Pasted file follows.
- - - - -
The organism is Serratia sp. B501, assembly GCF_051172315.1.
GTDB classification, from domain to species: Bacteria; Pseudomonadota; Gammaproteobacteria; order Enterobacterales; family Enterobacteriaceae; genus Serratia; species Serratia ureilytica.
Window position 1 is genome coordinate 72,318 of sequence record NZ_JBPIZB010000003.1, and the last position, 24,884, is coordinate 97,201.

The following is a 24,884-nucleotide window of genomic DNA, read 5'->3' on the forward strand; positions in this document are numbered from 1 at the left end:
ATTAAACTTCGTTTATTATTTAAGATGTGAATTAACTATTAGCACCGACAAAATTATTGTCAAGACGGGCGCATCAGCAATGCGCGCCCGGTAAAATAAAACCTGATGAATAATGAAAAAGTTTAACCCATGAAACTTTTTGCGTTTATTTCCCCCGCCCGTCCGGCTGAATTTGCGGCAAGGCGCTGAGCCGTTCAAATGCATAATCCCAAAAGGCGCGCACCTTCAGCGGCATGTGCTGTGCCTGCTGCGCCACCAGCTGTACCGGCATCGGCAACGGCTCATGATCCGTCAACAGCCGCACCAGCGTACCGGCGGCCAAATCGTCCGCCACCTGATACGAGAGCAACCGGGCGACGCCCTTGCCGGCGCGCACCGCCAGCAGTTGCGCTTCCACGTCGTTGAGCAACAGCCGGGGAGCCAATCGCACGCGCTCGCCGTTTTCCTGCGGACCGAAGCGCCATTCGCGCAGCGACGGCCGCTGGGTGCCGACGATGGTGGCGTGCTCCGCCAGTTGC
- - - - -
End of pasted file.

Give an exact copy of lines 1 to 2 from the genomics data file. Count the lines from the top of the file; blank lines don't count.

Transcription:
The organism is Serratia sp. B501, assembly GCF_051172315.1.
GTDB classification, from domain to species: Bacteria; Pseudomonadota; Gammaproteobacteria; order Enterobacterales; family Enterobacteriaceae; genus Serratia; species Serratia ureilytica.